What to do Before the Auction - Saen Higgins

Tax Lien certificates are offered to the public in twenty-one states. New York and Ohio sell their tax lien certificates in bulk to large investment firms. A complete list of the tax lien states can be found in my blog post titled “Where to buy tax lien certificates”. The amount of interest paid on tax lien certificates varies from 8% to 36% and is dictated by individual state statute. The grace period or redemption period that the property owner is given to pay their delinquent property taxes is also dictated by individual state statute.

States where you can buy both tax lien certificates and tax deeds. Some states sell both tax lien certificates and tax deeds. As mentioned above, New York and Ohio don’t sell their tax lien certificates to the general public. However, that only applies to their largest counties. The rest of the counties in New York and Ohio sell property tax deeds to the public. Florida and Pennsylvania sell both tax lien certificates and tax deeds to the public.

Tax Lien Certificates – Redeemable deeds Texas, Tennessee, Georgia, Rhode Island, and Connecticut collect delinquent taxes by selling redeemable deeds. Redeemable deeds are technically a deed to the property, however, with the exception of Texas the investor cannot take possession of the property until the redemption period has expired. During the redemption period, the property owner can pay their delinquent property taxes along with interest and penalties and retain ownership of their property. If the property owner redeems, the investor receives their entire investment back plus interest or penalties. The amount of interest or penalties paid to the investor varies by state. In Texas, the investor receives 125% of their entire investment, meaning the investor makes a 25% profit on the transaction.

Tax lien certificate sales are handled at the county level in most states The counties in tax lien states conduct the majority of tax lien certificate sales. The county treasurer or county tax collector sets up and manages the tax lien sale. You can find the complete details about the county’s tax lien certificate process and how the sales work by contacting the county treasurer or county tax collector’s office in the county that you want to invest in. There are some exceptions: in New Jersey tax lien certificate sales are conducted at the township level, in Maryland the city of Baltimore conducts their own tax lien certificate sale, and in Louisiana the sales are conducted by the parish. Once you have obtained the sale information, you can attend either the live sale or an Internet sale and purchase the tax lien certificates that you want.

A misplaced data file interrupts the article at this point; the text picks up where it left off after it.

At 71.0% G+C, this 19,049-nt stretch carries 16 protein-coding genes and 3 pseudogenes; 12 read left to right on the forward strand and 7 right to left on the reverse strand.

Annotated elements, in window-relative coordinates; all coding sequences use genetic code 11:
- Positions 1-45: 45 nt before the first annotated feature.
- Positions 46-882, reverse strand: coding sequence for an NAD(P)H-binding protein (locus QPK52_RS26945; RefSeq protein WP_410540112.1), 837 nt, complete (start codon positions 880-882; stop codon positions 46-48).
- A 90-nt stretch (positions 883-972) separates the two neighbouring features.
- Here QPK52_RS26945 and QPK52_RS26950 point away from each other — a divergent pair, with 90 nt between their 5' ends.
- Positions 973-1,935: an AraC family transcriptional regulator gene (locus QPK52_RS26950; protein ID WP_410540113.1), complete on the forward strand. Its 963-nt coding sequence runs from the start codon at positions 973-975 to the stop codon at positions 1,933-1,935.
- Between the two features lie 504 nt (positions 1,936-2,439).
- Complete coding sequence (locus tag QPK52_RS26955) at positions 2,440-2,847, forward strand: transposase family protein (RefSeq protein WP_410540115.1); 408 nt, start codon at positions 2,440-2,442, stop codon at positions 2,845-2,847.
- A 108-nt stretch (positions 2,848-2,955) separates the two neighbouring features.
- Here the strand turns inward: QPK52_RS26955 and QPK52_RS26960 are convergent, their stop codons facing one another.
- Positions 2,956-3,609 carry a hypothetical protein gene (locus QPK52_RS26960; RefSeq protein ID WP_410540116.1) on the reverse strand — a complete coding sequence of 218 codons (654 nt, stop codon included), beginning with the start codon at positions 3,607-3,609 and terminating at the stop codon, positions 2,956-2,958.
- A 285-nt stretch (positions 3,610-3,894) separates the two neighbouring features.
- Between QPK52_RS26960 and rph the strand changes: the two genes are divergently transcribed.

In conclusion, getting the details of the tax lien sale is only the beginning of the process. In order to eliminate the possibility of making a costly mistake, you need to carefully evaluate each property. If you are new to this process it makes a lot of sense to get some training from a qualified expert. A qualified tax lien expert can show you step-by-step how to evaluate the investment and show you strategies that you can use to make the highest possible return on your investment.

Saen Higgins

Saen Higgins is the Co-Founder of US Tax Lien Association. He is one of the world’s foremost authorities on the subject of investing in Tax Lien Certificates and Tax Foreclosed Properties. He has been training and speaking internationally for over 25 years. Saen is passionate about sharing his philosophies on real estate investment and creating financial freedom. His extensive knowledge in the field of self-directed retirement accounts has changed the quality of life for thousands and the way they invest. Saen’s devotion to helping people creates true financial independence and is only matched by his business partner, Tony Martinez.


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TLC Amount: $118.15

Pays You: 15% Interest / Year

645 Church St, Bound Brook, NJ

2683 sq. ft.
14,810 sq. ft.


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